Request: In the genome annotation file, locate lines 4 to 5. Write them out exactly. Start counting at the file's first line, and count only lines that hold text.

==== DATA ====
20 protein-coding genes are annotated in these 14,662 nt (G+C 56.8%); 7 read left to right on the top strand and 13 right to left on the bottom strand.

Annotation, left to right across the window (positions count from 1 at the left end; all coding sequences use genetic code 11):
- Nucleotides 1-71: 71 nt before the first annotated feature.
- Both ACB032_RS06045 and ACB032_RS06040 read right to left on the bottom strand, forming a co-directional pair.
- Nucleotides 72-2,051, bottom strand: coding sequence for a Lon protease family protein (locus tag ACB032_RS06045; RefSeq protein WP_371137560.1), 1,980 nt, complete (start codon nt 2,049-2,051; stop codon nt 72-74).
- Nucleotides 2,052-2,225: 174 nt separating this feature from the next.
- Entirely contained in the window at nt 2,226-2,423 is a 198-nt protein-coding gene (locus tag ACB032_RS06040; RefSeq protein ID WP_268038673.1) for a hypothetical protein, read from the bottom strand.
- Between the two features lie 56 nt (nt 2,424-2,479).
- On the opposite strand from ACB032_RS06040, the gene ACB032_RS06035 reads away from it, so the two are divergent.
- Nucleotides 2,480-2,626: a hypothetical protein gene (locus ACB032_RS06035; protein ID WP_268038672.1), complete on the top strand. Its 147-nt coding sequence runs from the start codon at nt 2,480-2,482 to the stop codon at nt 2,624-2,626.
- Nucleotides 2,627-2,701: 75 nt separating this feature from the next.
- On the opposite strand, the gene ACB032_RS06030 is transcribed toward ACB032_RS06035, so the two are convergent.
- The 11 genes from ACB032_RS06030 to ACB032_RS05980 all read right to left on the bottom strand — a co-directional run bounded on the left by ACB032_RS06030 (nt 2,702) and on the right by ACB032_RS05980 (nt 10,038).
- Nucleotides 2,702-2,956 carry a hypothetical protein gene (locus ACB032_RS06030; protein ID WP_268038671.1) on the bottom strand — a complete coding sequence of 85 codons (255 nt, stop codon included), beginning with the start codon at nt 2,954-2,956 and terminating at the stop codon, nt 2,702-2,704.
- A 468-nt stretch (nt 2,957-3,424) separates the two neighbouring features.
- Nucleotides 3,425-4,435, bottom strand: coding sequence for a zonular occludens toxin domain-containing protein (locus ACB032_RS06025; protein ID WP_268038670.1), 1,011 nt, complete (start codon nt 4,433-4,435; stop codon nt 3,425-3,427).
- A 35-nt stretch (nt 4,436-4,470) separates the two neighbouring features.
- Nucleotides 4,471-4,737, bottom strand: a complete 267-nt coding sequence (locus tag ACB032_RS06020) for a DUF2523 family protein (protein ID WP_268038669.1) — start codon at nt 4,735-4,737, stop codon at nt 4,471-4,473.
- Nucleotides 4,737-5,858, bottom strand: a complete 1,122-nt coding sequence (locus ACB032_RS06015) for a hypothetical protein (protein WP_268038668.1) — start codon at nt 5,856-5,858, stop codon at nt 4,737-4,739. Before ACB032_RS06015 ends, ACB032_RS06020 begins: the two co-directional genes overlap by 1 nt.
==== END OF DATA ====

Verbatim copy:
- Both ACB032_RS06045 and ACB032_RS06040 read right to left on the bottom strand, forming a co-directional pair.
- Nucleotides 72-2,051, bottom strand: coding sequence for a Lon protease family protein (locus tag ACB032_RS06045; RefSeq protein WP_371137560.1), 1,980 nt, complete (start codon nt 2,049-2,051; stop codon nt 72-74).